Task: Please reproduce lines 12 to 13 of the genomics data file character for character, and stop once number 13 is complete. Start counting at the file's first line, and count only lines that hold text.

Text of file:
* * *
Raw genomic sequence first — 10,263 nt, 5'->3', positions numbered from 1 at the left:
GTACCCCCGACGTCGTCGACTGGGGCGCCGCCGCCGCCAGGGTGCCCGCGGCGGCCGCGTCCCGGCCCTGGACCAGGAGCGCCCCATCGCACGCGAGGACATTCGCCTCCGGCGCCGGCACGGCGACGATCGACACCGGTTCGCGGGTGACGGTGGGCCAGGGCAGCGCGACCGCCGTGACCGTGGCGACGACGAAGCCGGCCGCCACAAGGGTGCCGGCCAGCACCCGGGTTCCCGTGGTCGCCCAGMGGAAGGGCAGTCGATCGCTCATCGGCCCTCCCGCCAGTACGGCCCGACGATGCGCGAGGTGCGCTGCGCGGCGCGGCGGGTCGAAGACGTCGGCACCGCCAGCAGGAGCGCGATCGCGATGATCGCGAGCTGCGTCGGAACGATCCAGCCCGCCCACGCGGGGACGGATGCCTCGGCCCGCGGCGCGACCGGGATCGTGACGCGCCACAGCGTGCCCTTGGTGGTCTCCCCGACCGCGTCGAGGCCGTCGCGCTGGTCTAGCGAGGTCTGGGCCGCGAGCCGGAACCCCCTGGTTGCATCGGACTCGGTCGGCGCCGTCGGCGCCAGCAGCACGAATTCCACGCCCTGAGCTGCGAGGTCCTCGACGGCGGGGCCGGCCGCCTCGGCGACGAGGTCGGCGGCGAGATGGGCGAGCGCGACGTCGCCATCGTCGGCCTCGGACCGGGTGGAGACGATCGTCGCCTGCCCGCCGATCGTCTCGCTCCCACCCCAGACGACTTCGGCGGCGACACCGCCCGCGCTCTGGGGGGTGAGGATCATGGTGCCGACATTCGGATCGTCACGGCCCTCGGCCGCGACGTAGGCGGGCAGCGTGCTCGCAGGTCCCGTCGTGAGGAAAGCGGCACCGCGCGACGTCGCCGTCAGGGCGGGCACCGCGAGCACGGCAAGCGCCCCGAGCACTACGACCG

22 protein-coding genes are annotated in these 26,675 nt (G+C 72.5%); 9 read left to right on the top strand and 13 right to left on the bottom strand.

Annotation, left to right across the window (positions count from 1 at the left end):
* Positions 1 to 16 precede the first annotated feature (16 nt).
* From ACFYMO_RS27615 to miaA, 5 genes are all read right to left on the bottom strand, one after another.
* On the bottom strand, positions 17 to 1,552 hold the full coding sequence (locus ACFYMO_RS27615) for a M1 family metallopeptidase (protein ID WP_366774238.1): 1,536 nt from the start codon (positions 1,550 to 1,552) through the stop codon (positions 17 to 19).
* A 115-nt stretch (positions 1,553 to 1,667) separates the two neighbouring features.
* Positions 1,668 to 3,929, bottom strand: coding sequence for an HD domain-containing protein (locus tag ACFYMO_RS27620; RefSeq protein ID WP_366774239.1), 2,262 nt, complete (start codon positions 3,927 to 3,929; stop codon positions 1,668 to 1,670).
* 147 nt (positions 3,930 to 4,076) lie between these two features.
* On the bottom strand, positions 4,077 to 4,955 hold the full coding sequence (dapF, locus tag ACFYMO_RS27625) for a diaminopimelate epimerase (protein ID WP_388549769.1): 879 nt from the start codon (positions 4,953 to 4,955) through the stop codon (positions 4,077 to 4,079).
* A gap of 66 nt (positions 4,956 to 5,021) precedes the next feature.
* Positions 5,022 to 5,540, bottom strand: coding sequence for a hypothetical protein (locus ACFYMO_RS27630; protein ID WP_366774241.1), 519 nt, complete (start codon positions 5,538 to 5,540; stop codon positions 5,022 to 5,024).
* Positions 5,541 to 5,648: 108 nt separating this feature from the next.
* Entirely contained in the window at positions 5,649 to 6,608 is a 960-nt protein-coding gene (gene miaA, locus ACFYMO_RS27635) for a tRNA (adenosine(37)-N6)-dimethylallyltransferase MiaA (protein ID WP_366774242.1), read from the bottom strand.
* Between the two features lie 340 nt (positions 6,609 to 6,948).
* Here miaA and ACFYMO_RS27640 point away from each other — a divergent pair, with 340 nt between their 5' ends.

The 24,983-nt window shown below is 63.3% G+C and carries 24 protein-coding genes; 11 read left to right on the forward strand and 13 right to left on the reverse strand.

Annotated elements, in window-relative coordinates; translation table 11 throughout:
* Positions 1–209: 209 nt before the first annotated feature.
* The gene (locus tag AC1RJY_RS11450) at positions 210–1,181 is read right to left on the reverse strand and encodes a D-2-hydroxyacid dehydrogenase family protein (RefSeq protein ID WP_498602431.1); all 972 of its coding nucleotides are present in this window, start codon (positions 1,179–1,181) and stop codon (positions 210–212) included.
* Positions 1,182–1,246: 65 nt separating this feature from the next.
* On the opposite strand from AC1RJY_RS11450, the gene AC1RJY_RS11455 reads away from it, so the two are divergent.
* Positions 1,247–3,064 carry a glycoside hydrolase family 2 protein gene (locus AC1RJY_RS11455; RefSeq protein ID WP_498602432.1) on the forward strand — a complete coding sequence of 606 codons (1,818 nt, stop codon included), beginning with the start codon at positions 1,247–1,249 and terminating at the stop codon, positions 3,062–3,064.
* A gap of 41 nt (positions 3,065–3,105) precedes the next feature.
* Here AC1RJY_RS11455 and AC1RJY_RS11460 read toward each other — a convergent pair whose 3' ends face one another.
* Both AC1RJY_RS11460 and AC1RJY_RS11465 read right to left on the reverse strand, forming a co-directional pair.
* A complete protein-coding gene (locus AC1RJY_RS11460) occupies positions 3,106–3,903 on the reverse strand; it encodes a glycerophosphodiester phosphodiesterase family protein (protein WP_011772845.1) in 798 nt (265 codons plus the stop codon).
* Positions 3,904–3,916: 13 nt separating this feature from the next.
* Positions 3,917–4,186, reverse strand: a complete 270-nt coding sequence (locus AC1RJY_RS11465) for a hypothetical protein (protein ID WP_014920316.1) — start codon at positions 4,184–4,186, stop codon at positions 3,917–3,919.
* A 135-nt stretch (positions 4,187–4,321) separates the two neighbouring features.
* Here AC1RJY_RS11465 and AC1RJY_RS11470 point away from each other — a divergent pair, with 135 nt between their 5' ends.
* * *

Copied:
* A gap of 66 nt (positions 4,956 to 5,021) precedes the next feature.
* Positions 5,022 to 5,540, bottom strand: coding sequence for a hypothetical protein (locus ACFYMO_RS27630; protein ID WP_366774241.1), 519 nt, complete (start codon positions 5,538 to 5,540; stop codon positions 5,022 to 5,024).